Tag Archives: ted simmons

1975 Topps Set Card 166/660 – #75 – Ted Simmons, Cardinals

1975 Topps Set Card 166/660 – #75 – Ted Simmons, Cardinals

Progress: 166/660

Player Name:  Ted Simmons

Team:  St. Louis Cardinals

Position:  Catcher

Image Style:  Posed Portrait

Years In The Major Leagues:  21 seasons, 1968-88

Notes From His 1975 Season:  Ted Simmons played in 157 games for the Cardinals in 1975, catching in 154 of them.  He hit .332 on the season collecting 193 hits in 581 at-bats.  Of his 193 hits, Simmons connected for 32 doubles and 18 home runs.  Simmons’ strong season earned him a 6th place finish for the NL MVP Award at the end of the ’75 season.

Notes From Career:  Ted Simmons capped his 21 season major league career with a lifetime .285 batting average with 2,472 hits.  He was an 8-time All-Star and captured one Silver Slugger Award.  He also placed in the Top 16 for the MVP Award six times.

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’30-YOC Top Ten Lists’ – Top Ten Switch-Hitters Of All-Time!!!

’30-YOC Top Ten Lists’ – Top Ten Switch-Hitters Of All-Time!!!

As the result of a recent Eddie Murray post that was published on this blog less than two weeks ago, and at the request of ’30-YOC’ loyal redear Matt, I am happy to present to you my ‘Top Ten Switch-Hitters Of All-Time’.

And while I don’t profess to be an expert on the subject of switch-hitting, a fair number of the guys that have cracked the ‘Top Ten’ have played during my generation.

And of the men that made this final cut, only one of them is active with a chance at still making moves to a higher spot on the list.

So, without further ado, here we go:

Honorable Mention – Chili Davis, Carlos Beltran, Willie McGee, Ruben Sierra, and Bobby Bonilla.

10 – Ted Simmons.  Lifetime .285 hitter with 2,472 hits, 483 doubles, and 248 home runs.

9 – Lance Berkman (active).  Lifetime .296 hitter with 1,822 hits, 405 doubles, and 358 home runs.

8 – Bernie Williams.  Lifetime .297 hitter with 2,336 hits, 449 doubles, and 287 home runs.  1 Silver Slugger award and 1 batting title.

7 – Tim Raines.  Lifetime .294 hitter with 2,605 hits, 430 doubles, and 170 home runs.  1 Silver Slugger and 1 Batting title.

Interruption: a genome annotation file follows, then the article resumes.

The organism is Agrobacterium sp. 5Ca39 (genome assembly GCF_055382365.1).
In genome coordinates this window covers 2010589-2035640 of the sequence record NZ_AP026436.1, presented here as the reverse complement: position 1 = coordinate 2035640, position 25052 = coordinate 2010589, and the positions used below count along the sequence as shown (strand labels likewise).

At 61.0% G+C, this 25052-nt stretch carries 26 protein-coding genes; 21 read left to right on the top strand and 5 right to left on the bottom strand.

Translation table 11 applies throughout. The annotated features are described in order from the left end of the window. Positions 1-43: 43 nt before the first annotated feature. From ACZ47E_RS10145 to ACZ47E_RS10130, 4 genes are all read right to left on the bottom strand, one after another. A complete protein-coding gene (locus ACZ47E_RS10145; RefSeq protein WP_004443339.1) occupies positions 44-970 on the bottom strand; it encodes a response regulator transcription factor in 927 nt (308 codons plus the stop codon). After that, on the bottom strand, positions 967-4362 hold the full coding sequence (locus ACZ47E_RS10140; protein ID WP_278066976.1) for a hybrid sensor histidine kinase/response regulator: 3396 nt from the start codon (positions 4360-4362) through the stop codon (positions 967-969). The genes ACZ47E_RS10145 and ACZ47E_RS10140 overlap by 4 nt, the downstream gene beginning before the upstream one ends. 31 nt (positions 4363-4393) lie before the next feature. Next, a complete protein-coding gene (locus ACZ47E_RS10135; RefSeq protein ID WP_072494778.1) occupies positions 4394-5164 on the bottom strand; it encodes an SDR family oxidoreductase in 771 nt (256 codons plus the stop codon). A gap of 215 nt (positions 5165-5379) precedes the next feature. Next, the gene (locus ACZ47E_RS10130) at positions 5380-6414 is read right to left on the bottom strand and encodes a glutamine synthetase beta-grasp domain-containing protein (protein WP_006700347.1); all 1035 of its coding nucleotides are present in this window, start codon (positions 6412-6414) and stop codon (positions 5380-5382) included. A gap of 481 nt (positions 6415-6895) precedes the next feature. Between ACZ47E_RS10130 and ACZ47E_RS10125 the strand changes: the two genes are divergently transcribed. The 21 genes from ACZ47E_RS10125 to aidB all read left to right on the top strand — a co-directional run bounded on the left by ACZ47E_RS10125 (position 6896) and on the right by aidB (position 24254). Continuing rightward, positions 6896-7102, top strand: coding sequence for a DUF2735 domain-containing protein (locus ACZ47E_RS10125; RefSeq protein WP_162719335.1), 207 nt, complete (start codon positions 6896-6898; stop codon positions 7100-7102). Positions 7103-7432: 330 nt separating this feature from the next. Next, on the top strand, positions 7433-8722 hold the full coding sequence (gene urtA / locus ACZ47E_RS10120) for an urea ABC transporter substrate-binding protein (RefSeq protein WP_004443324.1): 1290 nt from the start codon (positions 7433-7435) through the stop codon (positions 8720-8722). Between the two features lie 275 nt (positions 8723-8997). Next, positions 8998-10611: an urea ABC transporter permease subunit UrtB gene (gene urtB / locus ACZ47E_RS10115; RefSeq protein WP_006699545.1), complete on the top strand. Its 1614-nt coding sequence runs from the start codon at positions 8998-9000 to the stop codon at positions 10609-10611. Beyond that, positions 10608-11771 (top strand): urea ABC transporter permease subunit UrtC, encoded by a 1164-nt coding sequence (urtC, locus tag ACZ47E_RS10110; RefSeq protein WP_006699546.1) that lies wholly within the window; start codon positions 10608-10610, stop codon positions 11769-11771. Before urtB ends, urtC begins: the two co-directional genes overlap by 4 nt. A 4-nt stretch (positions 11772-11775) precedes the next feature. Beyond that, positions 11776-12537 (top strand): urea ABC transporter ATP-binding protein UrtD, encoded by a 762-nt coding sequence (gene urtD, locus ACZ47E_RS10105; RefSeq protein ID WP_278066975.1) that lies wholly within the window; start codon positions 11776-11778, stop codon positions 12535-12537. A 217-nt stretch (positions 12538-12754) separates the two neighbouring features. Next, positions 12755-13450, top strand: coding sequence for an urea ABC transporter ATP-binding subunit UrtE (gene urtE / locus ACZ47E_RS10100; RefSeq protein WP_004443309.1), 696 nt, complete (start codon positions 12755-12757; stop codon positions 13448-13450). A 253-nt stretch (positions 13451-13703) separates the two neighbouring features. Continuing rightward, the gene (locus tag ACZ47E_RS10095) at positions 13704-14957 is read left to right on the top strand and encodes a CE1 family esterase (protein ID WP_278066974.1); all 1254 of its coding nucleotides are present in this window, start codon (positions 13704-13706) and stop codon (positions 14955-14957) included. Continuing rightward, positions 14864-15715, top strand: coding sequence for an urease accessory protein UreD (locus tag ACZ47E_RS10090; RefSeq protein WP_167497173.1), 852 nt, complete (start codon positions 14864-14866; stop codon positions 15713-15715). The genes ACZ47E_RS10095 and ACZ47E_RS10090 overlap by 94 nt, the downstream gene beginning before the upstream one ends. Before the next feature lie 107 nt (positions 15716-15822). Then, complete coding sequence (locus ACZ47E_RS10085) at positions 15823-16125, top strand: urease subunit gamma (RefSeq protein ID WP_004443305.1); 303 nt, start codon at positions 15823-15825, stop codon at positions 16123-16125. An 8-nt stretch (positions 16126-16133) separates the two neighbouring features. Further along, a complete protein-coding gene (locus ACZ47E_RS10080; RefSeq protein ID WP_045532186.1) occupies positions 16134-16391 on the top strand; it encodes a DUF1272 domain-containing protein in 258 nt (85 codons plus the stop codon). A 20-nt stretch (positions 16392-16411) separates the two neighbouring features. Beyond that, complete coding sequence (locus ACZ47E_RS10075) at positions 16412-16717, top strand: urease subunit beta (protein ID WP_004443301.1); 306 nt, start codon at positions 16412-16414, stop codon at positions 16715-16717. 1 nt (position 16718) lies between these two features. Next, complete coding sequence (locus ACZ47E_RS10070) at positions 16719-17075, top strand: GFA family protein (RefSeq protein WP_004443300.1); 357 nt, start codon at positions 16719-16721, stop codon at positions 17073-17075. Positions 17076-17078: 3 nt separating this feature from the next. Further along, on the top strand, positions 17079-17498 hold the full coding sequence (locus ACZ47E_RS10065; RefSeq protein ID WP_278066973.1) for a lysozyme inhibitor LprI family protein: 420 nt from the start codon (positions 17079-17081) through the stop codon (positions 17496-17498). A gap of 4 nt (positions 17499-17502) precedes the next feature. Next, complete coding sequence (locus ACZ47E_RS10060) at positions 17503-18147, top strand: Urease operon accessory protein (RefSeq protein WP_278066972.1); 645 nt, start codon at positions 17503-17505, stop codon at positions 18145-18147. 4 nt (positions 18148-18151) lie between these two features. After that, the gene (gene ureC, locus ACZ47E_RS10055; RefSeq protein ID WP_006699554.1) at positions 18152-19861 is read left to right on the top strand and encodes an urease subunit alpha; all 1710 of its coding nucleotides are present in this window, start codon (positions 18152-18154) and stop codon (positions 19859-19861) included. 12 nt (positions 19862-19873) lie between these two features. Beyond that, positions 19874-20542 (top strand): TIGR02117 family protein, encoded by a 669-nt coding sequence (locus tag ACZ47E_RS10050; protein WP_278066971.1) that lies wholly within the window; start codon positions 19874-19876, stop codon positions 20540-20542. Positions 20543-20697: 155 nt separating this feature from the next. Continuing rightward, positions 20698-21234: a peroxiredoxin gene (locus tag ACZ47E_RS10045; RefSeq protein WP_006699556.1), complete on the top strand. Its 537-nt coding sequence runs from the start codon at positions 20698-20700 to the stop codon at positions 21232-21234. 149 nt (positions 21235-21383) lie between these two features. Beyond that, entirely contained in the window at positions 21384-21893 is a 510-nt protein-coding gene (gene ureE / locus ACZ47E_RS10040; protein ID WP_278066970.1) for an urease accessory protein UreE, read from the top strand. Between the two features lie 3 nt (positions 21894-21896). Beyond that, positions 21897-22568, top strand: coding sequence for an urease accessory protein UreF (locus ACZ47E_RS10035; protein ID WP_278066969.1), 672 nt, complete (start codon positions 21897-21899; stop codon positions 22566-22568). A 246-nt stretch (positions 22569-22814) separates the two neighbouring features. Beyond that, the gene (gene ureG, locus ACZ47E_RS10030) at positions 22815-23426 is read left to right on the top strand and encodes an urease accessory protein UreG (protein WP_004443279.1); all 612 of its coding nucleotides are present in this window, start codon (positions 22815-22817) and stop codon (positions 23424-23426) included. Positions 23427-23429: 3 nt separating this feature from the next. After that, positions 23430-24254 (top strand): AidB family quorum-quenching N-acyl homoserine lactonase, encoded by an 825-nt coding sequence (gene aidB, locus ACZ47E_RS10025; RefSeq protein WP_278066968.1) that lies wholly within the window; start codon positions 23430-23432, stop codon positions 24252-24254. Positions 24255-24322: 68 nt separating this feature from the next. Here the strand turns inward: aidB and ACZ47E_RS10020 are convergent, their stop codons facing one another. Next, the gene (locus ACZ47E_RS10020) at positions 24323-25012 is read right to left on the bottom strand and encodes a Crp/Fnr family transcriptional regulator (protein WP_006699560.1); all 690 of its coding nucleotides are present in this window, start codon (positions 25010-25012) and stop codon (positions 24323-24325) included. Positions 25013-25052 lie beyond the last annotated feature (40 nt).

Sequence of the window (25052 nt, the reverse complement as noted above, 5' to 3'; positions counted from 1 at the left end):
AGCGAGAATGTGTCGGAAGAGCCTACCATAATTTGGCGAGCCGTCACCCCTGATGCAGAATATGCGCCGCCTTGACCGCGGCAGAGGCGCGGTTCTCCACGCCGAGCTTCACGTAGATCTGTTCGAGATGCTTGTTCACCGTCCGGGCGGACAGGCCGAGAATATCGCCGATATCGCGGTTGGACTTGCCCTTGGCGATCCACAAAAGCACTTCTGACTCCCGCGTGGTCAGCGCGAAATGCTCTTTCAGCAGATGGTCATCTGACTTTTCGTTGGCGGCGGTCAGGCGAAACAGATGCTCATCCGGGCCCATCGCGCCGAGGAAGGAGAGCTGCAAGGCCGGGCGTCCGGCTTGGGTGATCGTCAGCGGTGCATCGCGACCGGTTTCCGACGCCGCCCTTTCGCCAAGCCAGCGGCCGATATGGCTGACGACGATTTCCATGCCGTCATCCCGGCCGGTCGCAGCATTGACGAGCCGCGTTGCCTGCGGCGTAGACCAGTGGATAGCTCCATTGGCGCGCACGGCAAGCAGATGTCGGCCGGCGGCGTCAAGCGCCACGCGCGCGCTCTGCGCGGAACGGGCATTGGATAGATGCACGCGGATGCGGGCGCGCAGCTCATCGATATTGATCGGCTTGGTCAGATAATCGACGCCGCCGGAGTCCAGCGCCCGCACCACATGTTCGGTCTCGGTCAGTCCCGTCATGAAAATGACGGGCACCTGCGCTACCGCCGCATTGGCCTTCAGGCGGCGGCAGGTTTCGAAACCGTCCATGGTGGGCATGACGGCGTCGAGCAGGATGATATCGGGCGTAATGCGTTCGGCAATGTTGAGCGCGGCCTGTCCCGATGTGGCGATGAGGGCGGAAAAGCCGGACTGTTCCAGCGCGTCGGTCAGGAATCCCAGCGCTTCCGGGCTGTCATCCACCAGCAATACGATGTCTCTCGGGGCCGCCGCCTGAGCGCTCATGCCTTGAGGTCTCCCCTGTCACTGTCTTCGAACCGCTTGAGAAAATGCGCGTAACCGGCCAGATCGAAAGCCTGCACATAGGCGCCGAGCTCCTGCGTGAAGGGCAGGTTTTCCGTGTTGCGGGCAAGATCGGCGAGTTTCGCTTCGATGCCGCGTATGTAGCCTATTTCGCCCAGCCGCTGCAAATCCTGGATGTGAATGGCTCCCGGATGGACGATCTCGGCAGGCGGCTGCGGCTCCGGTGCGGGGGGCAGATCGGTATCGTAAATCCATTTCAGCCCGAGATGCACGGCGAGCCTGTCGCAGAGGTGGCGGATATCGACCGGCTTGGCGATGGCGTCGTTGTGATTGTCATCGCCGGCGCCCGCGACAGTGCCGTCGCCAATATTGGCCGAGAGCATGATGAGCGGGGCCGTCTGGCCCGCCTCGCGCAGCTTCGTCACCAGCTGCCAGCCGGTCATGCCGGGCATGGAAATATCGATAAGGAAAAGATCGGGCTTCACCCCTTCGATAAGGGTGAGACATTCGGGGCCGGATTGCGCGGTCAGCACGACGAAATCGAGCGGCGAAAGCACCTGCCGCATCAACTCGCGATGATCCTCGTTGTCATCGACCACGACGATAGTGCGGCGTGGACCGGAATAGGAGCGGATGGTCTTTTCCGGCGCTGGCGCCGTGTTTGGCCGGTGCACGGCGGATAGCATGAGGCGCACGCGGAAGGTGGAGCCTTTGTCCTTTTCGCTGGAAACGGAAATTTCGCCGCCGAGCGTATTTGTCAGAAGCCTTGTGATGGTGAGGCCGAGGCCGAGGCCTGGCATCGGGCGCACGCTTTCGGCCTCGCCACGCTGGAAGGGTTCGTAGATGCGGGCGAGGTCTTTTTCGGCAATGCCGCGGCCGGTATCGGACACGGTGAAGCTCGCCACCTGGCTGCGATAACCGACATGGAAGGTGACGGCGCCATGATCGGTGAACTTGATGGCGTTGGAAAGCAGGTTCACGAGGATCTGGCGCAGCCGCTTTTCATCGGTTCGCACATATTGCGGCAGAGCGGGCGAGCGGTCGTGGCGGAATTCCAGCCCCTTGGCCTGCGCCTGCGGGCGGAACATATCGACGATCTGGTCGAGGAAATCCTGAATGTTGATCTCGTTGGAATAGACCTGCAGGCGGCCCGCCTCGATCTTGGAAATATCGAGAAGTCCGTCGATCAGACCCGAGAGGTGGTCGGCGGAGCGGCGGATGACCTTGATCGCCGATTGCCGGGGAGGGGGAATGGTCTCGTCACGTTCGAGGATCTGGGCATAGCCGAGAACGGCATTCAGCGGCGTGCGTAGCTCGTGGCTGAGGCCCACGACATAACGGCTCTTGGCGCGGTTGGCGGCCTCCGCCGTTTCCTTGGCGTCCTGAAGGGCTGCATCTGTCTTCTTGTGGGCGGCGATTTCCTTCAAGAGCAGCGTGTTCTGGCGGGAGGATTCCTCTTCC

6 – Frankie Frisch.    Lifetime .316 hitter with 2,880 hits, 466 doubles, and 105 home runs.

5 – Roberto Alomar.  Lifetime .300 hitter with 2,724 hits, 504 doubles, and 210 home runs.  4 Silver Slugger awards.

4 – Chipper Jones.  Lifetime .304 hitter with 2,615 hits, 526 doubles, and 454 home runs.  2 Silver Slugger awards and 1 batting title.

3 – Eddie Murray.  Lifetime .287 hitter with 3,255 hits, 560 doubles, and 504 home runs.  3 Silver Slugger awards.

2 – Mickey Mantle.  Lifetime .298 hitter with 2,415 hits, 344 doubles, and 536 home runs.  1 Batting title.

1 – Pete Rose.  Lifetime .303 hitter with 4,256 hits, 746 doubles, and 160 home runs.  1 Silver Slugger award and 3 Batting titles.

And there you have it.  Obviously with Chipper Jones sitting in the 4th spot on this list, he has the chance of still moving up.  Personally, I don’t think that he will as some of the major milestones ahead of him seem to be too far out of reach as he heads into what may be his final season in the majors.

But, what about the rest of my list?  Anyone in the wrong spot?  Did I miss anyone that you would have included?

Let me hear it.  And as always, ‘Thanks’ for reading!!!

’30-YOC Top Ten Lists’ – ‘Top Ten Forgotten Stars Of The 1960s & 1970s’

’30-YOC Top Ten Lists’ – ‘Top Ten Forgotten Stars Of The 1960s & 1970s’

Shout out to my man ‘Hackenbush‘ for the fantastic idea!!!

Being that we both have a fondness for players from that era, he challenged me with this idea.  And while it took me a few weeks longer than what I wanted, it was not due to lack of interest.  It was that I had to revamp and revise the list time after time after time.

And while I am still not 100% sold on the final rankings, I am ready to publish my list tonight.